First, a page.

Denham to Introduce Bill to Suspend Federal Spending on California’s High-Speed Rail Project

Jan 15, 2014 Issues: Education, Transportation, Water

Click here to view remarks online

WASHINGTON — Transportation and Infrastructure Subcommittee on Railroads, Pipelines, and Hazardous Materials Chairman Jeff Denham (R-Turlock) will introduce legislation this week to suspend federal spending on California’s high-speed rail project, for which the High-Speed Rail Authority (Authority) has failed to secure state and private dollars.

“This is about priorities,” said Rep. Denham. “Continued spending of federal dollars on high-speed rail when the California High-Speed Rail Authority has no viable method of generating state funds puts all federal money for the state of California in jeopardy. The federal government can and would withhold money for other top infrastructure priorities, such as education and water, from the state of California, should the state fail to provide state funds.”

Under the grant agreement between the Federal Railroad Administration (FRA) and the Authority, federal spending much be matched by state bonds. To date, the federal government has committed roughly $3.4 billion to the project. In November, Sacramento judge Michael Kenny denied the Authority’s funding plan and ruled that the Authority could not issue their requested roughly $10 billion in Prop 1A bonds. The ruling leaves the Authority with no path forward to generate the state money which is required under the FRA agreement. 

During today’s Transportation and Infrastructure subcommittee hearing, testimony from Ms. Karen Hedlund, Deputy Administrator of the Federal Railroad Administration, and Ms. Alissa Dolan of the Congressional Research Service confirmed that should the Authority default on its commitment to provide state funds to for the rail project, the federal government would withhold funds for other key California needs. Their remarks are transcribed below and full video of the exchange is available here.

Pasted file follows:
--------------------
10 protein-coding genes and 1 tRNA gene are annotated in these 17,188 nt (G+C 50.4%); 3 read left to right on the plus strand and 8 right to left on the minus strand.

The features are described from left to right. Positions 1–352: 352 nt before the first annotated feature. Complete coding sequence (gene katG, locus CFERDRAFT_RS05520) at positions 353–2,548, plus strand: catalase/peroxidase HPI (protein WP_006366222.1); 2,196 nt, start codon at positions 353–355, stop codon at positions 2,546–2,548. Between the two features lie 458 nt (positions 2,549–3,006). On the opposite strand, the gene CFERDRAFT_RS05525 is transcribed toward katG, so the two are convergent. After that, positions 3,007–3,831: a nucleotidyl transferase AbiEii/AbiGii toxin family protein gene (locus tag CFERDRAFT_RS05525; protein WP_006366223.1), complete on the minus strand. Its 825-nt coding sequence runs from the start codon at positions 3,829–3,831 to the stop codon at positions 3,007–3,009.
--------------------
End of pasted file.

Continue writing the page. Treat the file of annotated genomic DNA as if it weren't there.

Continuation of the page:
Chairman Denham: Ms. Dolan, Mr. Richard testified a minute ago that FRA, the Administration, the U.S. Government, if the Anti-Deficiency Act is not followed, if they cannot come up with their 50 percent match, then we could hold up other funds… What other money could be held up? Could federal education dollars be held up?

Ms. Dolan: Under the terms of the cooperative agreement, FRA reserves their right to require repayment of all or part of the funds that have been given to the grantee. That repayment can be done through what’s called an administrative offset, and I believe that that would reach, in this order, FRA funds, and then DOT funds, and then in the event that those funds cumulatively are not enough money, funds from the rest of the money that’s owed to California from the federal budget.

Chairman Denham: So the federal government, if the state does not repay its 50 percent match – which the state is already in the hole – if the state cannot come up with its match, the federal government could first withhold all rail funding, then withhold all highway funds and aviation funds, and then go into deeper pockets of education when our school systems are already failing our kids in California. Is that correct?

Ms. Dolan: The FRA reserves that right in the cooperative agreement. As it’s written at the moment, it is within their discretion to decide how to exercise that right.

Chairman Denham: Also infrastructure dollars to water storage. Water is being shut off in my Central Valley right now. We’re having huge droughts with tens of thousands of jobs that will be lost due to water. That’s another issue that could be held up. This is why this is such a big issue for California. It’s about priorities. This is not just an endless pot of money, this is not just free money, this is not just let’s take it from Florida and every other state and give it all to California. We have priorities. We’re dealing with budgets. We have to be good stewards of the federal taxpayer’s  dollar.

Click here for additional information from today’s hearing, including testimony, video, and background information.